I'm sure there are many people who drive big vehicles not really needing them, however there are just as many, if not more people who drive their cars to the corner store instead of walking, who go through the drive through and idle their car for that one cup of overpriced coffee and who do a lot of stupid other and possibly worse environmentally and socially irresponsible things. Go after them, cite social costs to them, and perhaps look in the mirror and ask yourself "am I doing it right all the time too?". Going after a particular group of people because they chose to own a vehicle that they quite possibly need is just plain ignorant, by all definitions of the word.

Sorry, but coming from an agricultural community I see the implications that attitudes like this have to our already struggling farmers and small business owners. There is no need to further penalize them and whittle away the ever smaller profits under the guise of being 'environmentally friendly'. There are other ways of being socially responsible and environmentally friendly.
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Old 09-02-2010, 06:30 PM   #14
k9mania
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Back to the original point I just spoke to a vet who was hit in her van by a car going 120 miles an hour. The dogs were in their seat belts but the impact through one of their collars all the way to the front. If the had not been secured, no matter what the size of the vehicle, she and the dogs would have been killed or seriously injured.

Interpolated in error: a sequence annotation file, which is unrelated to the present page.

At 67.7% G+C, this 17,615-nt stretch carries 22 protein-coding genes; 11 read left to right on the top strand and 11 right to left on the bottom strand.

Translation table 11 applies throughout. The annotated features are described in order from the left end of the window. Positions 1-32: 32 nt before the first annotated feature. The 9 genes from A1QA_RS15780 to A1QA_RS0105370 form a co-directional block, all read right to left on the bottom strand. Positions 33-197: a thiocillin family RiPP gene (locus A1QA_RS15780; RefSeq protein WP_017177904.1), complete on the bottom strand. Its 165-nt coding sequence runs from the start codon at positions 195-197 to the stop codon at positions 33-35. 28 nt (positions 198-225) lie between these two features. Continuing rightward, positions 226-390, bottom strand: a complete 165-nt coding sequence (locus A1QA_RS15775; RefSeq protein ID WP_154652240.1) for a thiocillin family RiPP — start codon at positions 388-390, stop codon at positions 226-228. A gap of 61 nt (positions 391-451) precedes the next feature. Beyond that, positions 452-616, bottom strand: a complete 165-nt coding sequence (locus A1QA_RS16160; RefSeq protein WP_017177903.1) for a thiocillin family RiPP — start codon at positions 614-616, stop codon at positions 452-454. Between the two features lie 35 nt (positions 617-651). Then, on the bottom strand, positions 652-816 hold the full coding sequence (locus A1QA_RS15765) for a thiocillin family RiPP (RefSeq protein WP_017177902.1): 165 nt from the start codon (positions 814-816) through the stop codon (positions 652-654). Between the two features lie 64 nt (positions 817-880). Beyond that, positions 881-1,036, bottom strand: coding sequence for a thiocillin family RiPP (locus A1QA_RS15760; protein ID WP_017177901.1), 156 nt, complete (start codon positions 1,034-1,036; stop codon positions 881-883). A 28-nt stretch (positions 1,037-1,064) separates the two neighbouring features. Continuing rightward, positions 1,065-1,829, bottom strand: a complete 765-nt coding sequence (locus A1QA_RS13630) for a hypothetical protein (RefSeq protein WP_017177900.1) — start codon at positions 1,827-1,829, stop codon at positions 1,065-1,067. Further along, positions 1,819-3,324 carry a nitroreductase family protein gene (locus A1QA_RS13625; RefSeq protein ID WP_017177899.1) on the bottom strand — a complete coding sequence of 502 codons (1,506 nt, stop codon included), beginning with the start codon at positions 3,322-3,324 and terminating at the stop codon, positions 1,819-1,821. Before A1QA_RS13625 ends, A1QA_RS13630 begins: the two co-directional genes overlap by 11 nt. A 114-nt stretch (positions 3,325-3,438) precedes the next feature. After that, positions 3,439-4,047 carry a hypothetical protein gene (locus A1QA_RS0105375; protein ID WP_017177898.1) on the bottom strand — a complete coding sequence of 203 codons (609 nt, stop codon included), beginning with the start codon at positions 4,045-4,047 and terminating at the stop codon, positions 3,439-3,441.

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Old 09-02-2010, 10:10 PM   #15
grizzle
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You got it furbs...and your right k9. We all need to make sure our pets are secure when in our rides just like our kids and ourselves.

Be happy to take you on head to head labman. I drive a dodge 3500 superduty 4x4..
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Old 09-03-2010, 10:21 AM   #16
ann_hawes
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I can't see where mpg would affect the safety of an unsecured dog in a moving vehicle.

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Old 09-04-2010, 01:36 PM   #17
grizzle
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MPG...NO..size of vehicle...YES..They kind of go hand in hand..
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Old 09-06-2010, 03:45 AM   #18
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We have two different debates going on here. I agree with both Labman and Furbilator. Dependent on the situation, they both make good points. Many small cars do have good safety records, as do large vehicles. The point is that no matter what vehicle without your dog restrained in some way, they are not truly as safe as can be. During an accident, they will be thrown somewhere.
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Old 09-06-2010, 05:34 AM   #19
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Jeez

I drive a Jeep. It's good on gas, is 4 wheel drive and I still look cool.
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Old 09-06-2010, 05:42 PM   #20
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Im trying to picture me , kyle both kids and Stoli in a smart car or small good milage car...haha that would b interesting. I love my SUV and in the midwest weather you need it or i owuld never get out of my driveway. On the other note my dogs are always secure in the vehicle just like my kids